European & International News

New Oxfam report sheds light on women’s experience of in-work poverty across Europe

[Brussels, 7 November 2018] On the invitation of Oxfam Intermón, Mary Collins, EWL Secretariat, attended the study presentation “Raising their voices against precariousness. Women’s experience of in-work poverty in Europe” on 7 November 2018. The event was hosted by Tania González & Ernest Urtasun, Meps and listed as speakers Enrique Maruri, Director of Campaigns and Citizenship, and Ana María Claver Muñoz, Researcher and responsible of the study, from Oxfam Intermón.
The report focuses on in-work poverty, wage inequalities and precariousness at work for women in the EU, analyzing their structural causes. It investigates these phenomena within the formal sector, which is predominant in the European labour market, focusing on employees rather than self-employment. The report draws from the existing research and statistics, but is complemented by the experiences of 26 working women living with in-work poverty, wage inequalities and precariousness in Italy, France, Spain and the UK.
The report stresses how, according to research, the global crisis initially resulted in a reduction of the gender gap by leveling down the working conditions faced by men. Nonetheless, while the latter improved during the recovery phase, women’s remained the same or got even worse. As highlighted by the report, this reinforces long-standing trends around women’s labour market participation, characterized by pay discrimination.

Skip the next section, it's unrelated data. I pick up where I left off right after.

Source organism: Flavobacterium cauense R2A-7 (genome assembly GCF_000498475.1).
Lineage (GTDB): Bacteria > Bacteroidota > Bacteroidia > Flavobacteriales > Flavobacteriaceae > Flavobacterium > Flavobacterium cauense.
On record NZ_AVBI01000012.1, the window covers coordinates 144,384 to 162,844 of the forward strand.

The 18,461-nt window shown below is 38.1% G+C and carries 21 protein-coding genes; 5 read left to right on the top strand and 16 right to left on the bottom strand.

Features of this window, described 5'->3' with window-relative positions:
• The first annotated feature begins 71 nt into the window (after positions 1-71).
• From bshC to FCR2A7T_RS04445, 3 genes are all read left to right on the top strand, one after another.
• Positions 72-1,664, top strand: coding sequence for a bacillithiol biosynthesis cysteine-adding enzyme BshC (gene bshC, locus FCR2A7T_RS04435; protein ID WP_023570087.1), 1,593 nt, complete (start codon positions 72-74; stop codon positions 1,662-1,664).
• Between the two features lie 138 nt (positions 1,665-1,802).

Social norms and gender inequality perpetuate labor market segregation and devaluate women’s contribution to the labor market. The situation is exacerbated by the stigma attached to certain social characteristics, such as age, race, social class and physical ability, which have a huge impact on women’s ability to find work. As stressed in the report, “gender intensifies the disadvantages associated with inequalities and social identities”.
The report also highlights how a large part of women’s work remains invisible, despite being the cornerstone of Europe’s economic development. Women’s domestic and unpaid work roughly corresponds to 13 percent of the global GDP, amounting to $10 trillion of output per year. Nonetheless, efforts to acknowledge the real value of women’s work remain insufficient.
In addition, the weight of the global economy has severe repercussions on women’s physical and psychological wellbeing as well as on their personal relationships. As explained in the report, not having enough money to make ends meet, demanding unpaid and paid work, a lack of free time, dangerous working conditions, lead to a state of constant anxiety and stress.
That is why, based on the aforementioned underlying factors and structural causes and on the testimony of EU women experiencing in-work poverty, the report makes a number of policy recommendations:
1. Ensure a minimum level of income to afford a decent life for all workers
2. Promote quality of work and decent working conditions in the EU, preventing labour rights violations towards the workers in most vulnerable situations as a prerequisite of decent work.
3. Tackle the care crisis
4. Support collective bargaining, women’s economic empowerment and gender equality at work
5. Develop gender-sensitive statistics

The report can be downloaded here.

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